Whether you’ve been arrested or not, we’ve all heard about “the right to remain silent.” Your right to remain silent when you get arrested and accused of a crime is a part of your Miranda rights — which are civil rights afforded to all individuals accused of a crime.
By virtue of your Miranda rights, you can stay silent when authorities question you about alleged criminal behavior. You also have the right to representation of an attorney. However, in many cases where police say they obtained an alleged confession from a defendant, police will say that the defendant waived his or her right to remain silent and chose to make an incriminating statement or confession.
The thing is, in order for a defendant to waive his or her Miranda rights, the defendant must have been informed of these rights and understand them. This is why police will read the defendant his or her rights, so that — if the defendant chooses to make an incriminating statement — it can be used as evidence to try and convict the defendant in court.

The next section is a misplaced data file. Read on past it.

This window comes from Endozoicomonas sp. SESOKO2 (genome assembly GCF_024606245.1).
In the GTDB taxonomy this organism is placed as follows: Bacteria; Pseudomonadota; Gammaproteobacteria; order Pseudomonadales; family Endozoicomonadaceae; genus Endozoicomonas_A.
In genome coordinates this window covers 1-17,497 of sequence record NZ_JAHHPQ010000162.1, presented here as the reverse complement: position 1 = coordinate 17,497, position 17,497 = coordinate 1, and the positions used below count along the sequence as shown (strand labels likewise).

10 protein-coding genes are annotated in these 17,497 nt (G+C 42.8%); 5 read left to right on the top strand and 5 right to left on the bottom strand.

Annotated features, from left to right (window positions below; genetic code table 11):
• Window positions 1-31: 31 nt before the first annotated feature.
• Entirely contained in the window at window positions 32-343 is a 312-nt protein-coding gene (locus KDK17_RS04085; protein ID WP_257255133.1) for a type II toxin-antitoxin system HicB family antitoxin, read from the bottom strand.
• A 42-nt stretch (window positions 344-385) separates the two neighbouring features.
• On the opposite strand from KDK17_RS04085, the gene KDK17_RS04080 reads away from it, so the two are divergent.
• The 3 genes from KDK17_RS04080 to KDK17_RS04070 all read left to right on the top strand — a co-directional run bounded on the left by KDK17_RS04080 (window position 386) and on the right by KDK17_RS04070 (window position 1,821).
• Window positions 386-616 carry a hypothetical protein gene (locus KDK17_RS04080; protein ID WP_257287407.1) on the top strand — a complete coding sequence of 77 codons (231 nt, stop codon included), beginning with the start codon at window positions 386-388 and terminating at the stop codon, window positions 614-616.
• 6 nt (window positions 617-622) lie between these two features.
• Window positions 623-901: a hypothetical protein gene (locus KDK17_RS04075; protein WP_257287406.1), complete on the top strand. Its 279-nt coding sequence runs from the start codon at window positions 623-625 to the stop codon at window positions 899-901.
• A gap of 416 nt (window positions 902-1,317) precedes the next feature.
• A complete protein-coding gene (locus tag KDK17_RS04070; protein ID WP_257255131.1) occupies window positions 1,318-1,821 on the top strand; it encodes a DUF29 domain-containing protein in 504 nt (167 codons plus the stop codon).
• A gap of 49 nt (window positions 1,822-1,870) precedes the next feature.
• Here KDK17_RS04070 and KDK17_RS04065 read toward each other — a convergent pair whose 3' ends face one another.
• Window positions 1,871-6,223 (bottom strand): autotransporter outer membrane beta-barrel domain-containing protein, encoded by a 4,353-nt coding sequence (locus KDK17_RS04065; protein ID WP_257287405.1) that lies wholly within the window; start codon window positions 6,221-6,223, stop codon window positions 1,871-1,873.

Defendants could waive the right to remain silent or the right to legal representation with an express or implied waiver. An express waiver of Miranda rights involves the defendant stating or agreeing in writing that the right to a lawyer or the right to stay silent has been waived. An implied waiver involves the defendant acting in a way that shows he or she has knowingly waived these rights.
Many suspects have successfully defended themselves against criminal accusations by showing that their Miranda rights were violated. If, for example, police obtained an alleged confession without the suspect first waiving his or her Miranda rights, that confession will not be admissible as evidence that can be used against the suspect in court.
Source: FindLaw, “Waiving Miranda Rights,” accessed Oct. 06, 2017